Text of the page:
The Tigger factor
by Michael Dresdner
“They're bouncy, trouncy, flouncy, pouncy, fun, fun, fun, fun, fun!”
Tiggers? No, the energetic cast of Spamalot at Lakewood Playhouse.
Perhaps the biggest tipoff to how much you’ll enjoy this maelstrom of comedy is the fact that the cast seems to be having just as much fun creating it as the audience has trying to drink it all in.
In case you weren’t aware, Spamalot is a stage musical adapted from the movie Monty Python and the Holy Grail, and is pure Monty Python at its best. If you don’t know what that is, imagine a group of unrestrained, picaresque comics bedecked in a stream of ridiculous costumes and toting outré props launching pell-mell into irreverent and silly songs and dances while using the background of Arthurian legend to skewer every sacred cow they can find, all while dancing on the very precipice of political incorrectness. It’s what vaudeville wishes it could be.
I suppose at this point I could tell you the storyline, but to be honest, worrying about the somewhat elusive plot is like asking how many beans it took to make your morning latte. It just doesn’t matter.
For instance, the introduction has a narrator talking about England, after which the troupe, in Scandinavian garb, launches into a lively, comical song and dance about Finland while slapping one another with fish. This inanity is halted when the narrator clarifies “…England, not Finland” and they all slink away. See what I mean?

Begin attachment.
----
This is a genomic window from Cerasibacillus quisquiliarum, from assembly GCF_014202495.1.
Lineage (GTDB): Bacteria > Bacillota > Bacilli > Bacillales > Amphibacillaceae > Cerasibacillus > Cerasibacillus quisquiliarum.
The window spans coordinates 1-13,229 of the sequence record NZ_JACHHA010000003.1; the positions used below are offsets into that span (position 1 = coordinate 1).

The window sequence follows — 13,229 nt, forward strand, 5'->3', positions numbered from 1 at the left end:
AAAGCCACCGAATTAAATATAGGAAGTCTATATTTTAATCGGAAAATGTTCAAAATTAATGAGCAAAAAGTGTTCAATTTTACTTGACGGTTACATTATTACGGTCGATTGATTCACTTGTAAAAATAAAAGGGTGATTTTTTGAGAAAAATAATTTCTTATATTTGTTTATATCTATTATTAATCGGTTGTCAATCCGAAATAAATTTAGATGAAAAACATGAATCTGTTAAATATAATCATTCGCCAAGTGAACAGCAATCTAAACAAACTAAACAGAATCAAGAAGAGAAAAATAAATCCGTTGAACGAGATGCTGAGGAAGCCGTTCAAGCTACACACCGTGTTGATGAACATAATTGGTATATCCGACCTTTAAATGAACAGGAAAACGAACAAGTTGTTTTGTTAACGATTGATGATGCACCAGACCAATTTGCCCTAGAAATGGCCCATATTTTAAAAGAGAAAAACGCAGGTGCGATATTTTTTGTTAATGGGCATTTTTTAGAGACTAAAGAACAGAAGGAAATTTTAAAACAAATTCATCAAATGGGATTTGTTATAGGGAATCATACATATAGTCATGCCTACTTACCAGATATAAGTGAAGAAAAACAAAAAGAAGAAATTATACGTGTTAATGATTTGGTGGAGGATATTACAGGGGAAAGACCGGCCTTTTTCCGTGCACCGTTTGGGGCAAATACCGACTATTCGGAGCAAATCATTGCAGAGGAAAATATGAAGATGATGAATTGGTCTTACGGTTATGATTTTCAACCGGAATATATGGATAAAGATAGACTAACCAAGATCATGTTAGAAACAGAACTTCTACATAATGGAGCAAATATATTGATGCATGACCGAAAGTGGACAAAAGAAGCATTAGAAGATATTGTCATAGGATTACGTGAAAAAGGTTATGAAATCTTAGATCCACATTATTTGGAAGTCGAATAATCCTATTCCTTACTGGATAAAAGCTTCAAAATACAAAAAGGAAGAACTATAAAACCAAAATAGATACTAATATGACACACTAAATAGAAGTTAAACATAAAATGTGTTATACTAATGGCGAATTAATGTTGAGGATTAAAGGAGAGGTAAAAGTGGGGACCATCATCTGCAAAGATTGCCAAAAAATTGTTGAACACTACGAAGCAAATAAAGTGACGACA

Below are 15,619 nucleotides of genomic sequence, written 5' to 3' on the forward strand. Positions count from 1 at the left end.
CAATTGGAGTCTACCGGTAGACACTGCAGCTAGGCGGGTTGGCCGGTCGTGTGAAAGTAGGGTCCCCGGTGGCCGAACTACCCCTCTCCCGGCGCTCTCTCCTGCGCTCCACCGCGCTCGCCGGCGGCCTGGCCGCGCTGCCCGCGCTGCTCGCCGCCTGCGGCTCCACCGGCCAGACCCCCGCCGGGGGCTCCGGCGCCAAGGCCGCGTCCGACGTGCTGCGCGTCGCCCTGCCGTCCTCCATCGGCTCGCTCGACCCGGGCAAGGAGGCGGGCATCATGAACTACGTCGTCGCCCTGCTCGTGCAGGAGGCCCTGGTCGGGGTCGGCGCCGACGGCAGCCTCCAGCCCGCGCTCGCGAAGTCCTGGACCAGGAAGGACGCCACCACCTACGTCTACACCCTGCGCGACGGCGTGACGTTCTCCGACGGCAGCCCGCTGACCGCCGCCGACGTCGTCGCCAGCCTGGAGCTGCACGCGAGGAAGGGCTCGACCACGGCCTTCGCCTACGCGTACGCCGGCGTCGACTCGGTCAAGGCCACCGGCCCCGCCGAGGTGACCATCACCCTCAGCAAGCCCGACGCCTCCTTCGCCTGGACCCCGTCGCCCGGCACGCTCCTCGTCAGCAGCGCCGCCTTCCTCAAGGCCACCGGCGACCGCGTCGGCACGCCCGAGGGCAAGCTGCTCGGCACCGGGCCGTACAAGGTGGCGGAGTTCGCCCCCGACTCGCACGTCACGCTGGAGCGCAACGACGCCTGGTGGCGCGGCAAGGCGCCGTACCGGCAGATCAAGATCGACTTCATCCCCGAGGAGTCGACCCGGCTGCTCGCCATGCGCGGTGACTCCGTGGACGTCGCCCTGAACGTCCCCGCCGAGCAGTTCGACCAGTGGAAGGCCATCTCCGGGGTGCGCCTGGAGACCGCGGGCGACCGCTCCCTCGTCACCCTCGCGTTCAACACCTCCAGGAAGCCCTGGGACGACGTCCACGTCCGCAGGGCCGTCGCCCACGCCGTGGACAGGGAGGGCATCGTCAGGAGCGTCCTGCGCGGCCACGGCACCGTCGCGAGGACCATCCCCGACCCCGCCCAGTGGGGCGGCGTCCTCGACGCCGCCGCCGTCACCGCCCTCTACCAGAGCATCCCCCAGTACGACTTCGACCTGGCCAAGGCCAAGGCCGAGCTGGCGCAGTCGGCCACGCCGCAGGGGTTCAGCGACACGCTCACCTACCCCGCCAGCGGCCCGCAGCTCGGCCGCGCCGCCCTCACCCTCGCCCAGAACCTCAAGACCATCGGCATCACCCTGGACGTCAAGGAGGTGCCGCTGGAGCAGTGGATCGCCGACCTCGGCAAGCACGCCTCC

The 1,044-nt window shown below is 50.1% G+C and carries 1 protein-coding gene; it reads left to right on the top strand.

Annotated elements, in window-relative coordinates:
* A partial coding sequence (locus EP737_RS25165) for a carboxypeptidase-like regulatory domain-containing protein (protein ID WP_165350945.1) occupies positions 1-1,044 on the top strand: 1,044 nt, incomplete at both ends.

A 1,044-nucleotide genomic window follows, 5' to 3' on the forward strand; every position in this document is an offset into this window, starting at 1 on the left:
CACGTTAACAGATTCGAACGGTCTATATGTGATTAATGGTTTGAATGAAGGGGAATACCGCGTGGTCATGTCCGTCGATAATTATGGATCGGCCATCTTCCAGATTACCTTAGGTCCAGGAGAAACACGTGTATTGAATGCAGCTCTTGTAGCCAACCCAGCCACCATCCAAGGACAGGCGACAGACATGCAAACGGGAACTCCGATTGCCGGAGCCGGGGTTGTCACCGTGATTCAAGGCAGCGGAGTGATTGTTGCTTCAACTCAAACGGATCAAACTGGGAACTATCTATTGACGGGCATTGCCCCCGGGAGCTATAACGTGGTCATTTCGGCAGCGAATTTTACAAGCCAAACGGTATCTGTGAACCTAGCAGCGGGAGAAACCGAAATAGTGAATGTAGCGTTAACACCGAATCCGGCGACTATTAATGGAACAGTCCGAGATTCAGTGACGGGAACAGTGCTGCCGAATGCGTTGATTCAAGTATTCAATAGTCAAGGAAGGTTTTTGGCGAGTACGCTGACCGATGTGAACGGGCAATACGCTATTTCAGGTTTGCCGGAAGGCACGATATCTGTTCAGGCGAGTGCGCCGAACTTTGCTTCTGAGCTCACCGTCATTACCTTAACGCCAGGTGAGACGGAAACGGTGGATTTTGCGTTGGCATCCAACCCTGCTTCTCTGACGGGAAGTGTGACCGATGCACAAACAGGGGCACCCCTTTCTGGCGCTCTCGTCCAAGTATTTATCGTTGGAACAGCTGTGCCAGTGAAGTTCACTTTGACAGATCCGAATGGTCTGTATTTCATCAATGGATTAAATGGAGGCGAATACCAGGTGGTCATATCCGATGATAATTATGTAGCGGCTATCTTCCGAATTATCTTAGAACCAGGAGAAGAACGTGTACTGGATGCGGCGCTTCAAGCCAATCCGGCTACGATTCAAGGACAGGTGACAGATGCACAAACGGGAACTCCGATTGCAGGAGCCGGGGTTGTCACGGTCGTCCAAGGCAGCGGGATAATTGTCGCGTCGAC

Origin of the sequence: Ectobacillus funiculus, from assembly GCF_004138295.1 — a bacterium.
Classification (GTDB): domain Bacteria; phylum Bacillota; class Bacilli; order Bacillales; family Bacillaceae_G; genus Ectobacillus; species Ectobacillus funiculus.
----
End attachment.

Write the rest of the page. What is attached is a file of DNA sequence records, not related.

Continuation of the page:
|L to R: Coleman Hagerman as Patsy, Steve Tarry as Arthur|
What does matter is that a large and energetic cast under the obviously capable (and enthusiastic) direction of John Munn did an excellent job of bringing this joyful insanity to life. There are too many actors to mention, and most handled several roles very adroitly. I will call out Coleman Hagerman, the rubber-faced, Gumby-limbed, half human/half Muppet whose creation of the character Patsy was so spot-on and outstanding that I found myself always focused on him when he was onstage.
He was hardly the only shining light, though. Timothy McFarlan as Sir Robin (and others), Xander Layden as Sir Lancelot (and others), Gary J. Chambers as Sir Glalahad (and others), Steve Tarry’s King Arthur, Kyle Sinclair as the Historian, Gretchen Boyd, Brandon Ehrenheim, and the entire male and female ensemble all shone in their turns. And let’s not forget the tech support people, Dylan Twiner, Stephanie Huber, and Kara Zink, dressed in backstage black, who not only hustled a myriad of props and set pieces, but also controlled the obvious “special effects” and even joined in the ensemble for some of the bigger numbers.
L to R: Xander Layden, Tim McFarlan, Gary Chambers, Brandon Ehrenheim, Tarry, Hagerman
With this sort of production, the unseen are as important as those on stage, and the support group was well worth a pile of kudos. Music director Deborah Lynn Armstrong and her excellent pit orchestra, choreographer Cassie Wilkerson, who managed to make the admittedly less than professional dancers look good, scenic designer Lex Gernon , and costume designer Diane Runkel, who, like Corky St. Clair of Waiting for Guffman, created miracles out of a non-existent budget, all deserve high praise.
There’s more. Let’s not forget lighting designer Amanda Sweger, sound designer Dylan Twiner, scenic artist Carrie Foster, and the ubiquitous and scandalously hard working stage manager Nena Curley who kept the whole madcap skirmish on course. Finally, a special nod to props manager Hally Phillips whose challenge was more than reasonable. You all did a great job.
I suppose I could whine about the few weaknesses, like singing that was just north of karaoke, but like the coffee beans, it just doesn’t matter. What does matter is that this cast and crew are offering you one thoroughly delightful and very funny evening of non-stop tomfoolery, and you’d be a fool not to take advantage of it.
June 13 to July 13, 2014